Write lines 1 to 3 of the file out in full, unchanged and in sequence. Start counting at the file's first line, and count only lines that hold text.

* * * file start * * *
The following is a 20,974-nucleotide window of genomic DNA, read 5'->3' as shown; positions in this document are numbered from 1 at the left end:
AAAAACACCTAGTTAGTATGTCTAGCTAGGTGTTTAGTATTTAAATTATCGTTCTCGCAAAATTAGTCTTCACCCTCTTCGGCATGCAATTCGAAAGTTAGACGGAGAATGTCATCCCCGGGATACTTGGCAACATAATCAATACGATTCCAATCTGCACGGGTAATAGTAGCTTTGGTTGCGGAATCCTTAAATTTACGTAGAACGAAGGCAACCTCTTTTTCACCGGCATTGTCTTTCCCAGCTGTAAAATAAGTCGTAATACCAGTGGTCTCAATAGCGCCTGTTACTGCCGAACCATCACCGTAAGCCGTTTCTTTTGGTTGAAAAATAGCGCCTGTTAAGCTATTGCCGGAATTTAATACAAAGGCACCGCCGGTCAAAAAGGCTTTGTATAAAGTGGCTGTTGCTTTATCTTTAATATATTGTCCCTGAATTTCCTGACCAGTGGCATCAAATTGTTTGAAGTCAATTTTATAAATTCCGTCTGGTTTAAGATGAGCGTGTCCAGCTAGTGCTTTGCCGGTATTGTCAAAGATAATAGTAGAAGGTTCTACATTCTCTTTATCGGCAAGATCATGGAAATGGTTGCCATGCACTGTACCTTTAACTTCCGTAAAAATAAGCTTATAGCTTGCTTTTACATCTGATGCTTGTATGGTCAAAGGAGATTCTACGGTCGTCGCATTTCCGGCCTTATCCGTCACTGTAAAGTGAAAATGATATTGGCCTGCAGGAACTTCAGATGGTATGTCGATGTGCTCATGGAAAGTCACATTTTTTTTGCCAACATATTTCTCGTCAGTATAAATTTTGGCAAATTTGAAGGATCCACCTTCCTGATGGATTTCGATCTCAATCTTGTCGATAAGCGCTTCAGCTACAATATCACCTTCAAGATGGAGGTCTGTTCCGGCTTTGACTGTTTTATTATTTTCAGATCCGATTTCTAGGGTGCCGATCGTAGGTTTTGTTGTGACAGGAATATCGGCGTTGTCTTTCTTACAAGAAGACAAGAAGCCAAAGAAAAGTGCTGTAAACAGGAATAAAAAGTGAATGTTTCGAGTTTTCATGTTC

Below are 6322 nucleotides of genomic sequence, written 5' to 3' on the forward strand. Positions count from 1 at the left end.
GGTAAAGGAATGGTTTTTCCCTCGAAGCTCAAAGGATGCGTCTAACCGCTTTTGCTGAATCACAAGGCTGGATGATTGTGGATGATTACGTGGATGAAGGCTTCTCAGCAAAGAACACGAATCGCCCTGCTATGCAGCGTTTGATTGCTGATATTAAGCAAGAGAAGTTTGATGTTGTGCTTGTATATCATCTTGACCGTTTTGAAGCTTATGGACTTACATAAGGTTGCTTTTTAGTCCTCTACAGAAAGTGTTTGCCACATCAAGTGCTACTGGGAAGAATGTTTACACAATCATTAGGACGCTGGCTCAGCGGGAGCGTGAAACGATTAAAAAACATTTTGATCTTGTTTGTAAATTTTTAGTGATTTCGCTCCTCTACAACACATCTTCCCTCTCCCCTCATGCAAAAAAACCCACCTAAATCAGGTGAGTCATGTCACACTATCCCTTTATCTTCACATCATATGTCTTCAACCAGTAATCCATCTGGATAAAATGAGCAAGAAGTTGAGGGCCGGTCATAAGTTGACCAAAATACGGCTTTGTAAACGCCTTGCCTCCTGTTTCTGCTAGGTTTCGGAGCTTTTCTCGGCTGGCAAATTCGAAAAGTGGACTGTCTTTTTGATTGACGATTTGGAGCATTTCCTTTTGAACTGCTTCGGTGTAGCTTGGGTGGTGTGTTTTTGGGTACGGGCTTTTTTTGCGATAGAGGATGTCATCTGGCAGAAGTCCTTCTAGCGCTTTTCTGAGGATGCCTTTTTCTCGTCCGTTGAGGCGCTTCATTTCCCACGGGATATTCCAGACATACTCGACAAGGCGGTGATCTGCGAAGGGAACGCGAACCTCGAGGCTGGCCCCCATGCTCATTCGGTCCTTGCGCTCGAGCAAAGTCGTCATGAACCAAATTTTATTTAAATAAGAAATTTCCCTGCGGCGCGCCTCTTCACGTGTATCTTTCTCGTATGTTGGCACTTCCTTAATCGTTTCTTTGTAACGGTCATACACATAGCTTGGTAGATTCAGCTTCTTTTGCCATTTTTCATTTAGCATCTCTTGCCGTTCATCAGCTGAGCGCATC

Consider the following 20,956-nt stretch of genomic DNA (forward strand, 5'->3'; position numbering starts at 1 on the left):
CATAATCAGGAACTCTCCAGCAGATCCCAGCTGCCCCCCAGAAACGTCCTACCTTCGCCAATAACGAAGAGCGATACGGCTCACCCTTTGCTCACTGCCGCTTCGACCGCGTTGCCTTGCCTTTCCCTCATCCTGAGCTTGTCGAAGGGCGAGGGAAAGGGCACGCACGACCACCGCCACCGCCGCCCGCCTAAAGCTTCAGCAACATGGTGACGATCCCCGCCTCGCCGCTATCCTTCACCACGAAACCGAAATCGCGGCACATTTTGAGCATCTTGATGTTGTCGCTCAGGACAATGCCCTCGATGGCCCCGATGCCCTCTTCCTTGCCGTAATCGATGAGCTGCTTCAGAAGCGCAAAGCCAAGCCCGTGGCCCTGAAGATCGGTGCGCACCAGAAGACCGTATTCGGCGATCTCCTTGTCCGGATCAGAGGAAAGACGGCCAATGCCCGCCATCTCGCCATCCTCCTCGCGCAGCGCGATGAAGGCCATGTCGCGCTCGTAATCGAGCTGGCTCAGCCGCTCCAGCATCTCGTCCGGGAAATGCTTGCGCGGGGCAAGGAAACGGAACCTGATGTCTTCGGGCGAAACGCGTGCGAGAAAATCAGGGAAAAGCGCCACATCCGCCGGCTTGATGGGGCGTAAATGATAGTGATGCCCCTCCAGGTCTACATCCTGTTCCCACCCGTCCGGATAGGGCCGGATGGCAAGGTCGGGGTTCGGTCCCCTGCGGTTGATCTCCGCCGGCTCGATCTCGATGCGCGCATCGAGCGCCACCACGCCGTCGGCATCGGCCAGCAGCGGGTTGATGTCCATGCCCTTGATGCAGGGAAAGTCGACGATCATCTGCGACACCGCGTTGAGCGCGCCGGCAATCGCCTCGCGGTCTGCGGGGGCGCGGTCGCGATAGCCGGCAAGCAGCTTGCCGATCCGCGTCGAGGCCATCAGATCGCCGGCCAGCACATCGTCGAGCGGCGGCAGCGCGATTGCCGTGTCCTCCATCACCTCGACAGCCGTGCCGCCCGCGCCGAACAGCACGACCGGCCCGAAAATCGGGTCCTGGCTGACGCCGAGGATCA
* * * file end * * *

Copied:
The following is a 20,974-nucleotide window of genomic DNA, read 5'->3' as shown; positions in this document are numbered from 1 at the left end:
AAAAACACCTAGTTAGTATGTCTAGCTAGGTGTTTAGTATTTAAATTATCGTTCTCGCAAAATTAGTCTTCACCCTCTTCGGCATGCAATTCGAAAGTTAGACGGAGAATGTCATCCCCGGGATACTTGGCAACATAATCAATACGATTCCAATCTGCACGGGTAATAGTAGCTTTGGTTGCGGAATCCTTAAATTTACGTAGAACGAAGGCAACCTCTTTTTCACCGGCATTGTCTTTCCCAGCTGTAAAATAAGTCGTAATACCAGTGGTCTCAATAGCGCCTGTTACTGCCGAACCATCACCGTAAGCCGTTTCTTTTGGTTGAAAAATAGCGCCTGTTAAGCTATTGCCGGAATTTAATACAAAGGCACCGCCGGTCAAAAAGGCTTTGTATAAAGTGGCTGTTGCTTTATCTTTAATATATTGTCCCTGAATTTCCTGACCAGTGGCATCAAATTGTTTGAAGTCAATTTTATAAATTCCGTCTGGTTTAAGATGAGCGTGTCCAGCTAGTGCTTTGCCGGTATTGTCAAAGATAATAGTAGAAGGTTCTACATTCTCTTTATCGGCAAGATCATGGAAATGGTTGCCATGCACTGTACCTTTAACTTCCGTAAAAATAAGCTTATAGCTTGCTTTTACATCTGATGCTTGTATGGTCAAAGGAGATTCTACGGTCGTCGCATTTCCGGCCTTATCCGTCACTGTAAAGTGAAAATGATATTGGCCTGCAGGAACTTCAGATGGTATGTCGATGTGCTCATGGAAAGTCACATTTTTTTTGCCAACATATTTCTCGTCAGTATAAATTTTGGCAAATTTGAAGGATCCACCTTCCTGATGGATTTCGATCTCAATCTTGTCGATAAGCGCTTCAGCTACAATATCACCTTCAAGATGGAGGTCTGTTCCGGCTTTGACTGTTTTATTATTTTCAGATCCGATTTCTAGGGTGCCGATCGTAGGTTTTGTTGTGACAGGAATATCGGCGTTGTCTTTCTTACAAGAAGACAAGAAGCCAAAGAAAAGTGCTGTAAACAGGAATAAAAAGTGAATGTTTCGAGTTTTCATGTTC

Below are 6322 nucleotides of genomic sequence, written 5' to 3' on the forward strand. Positions count from 1 at the left end.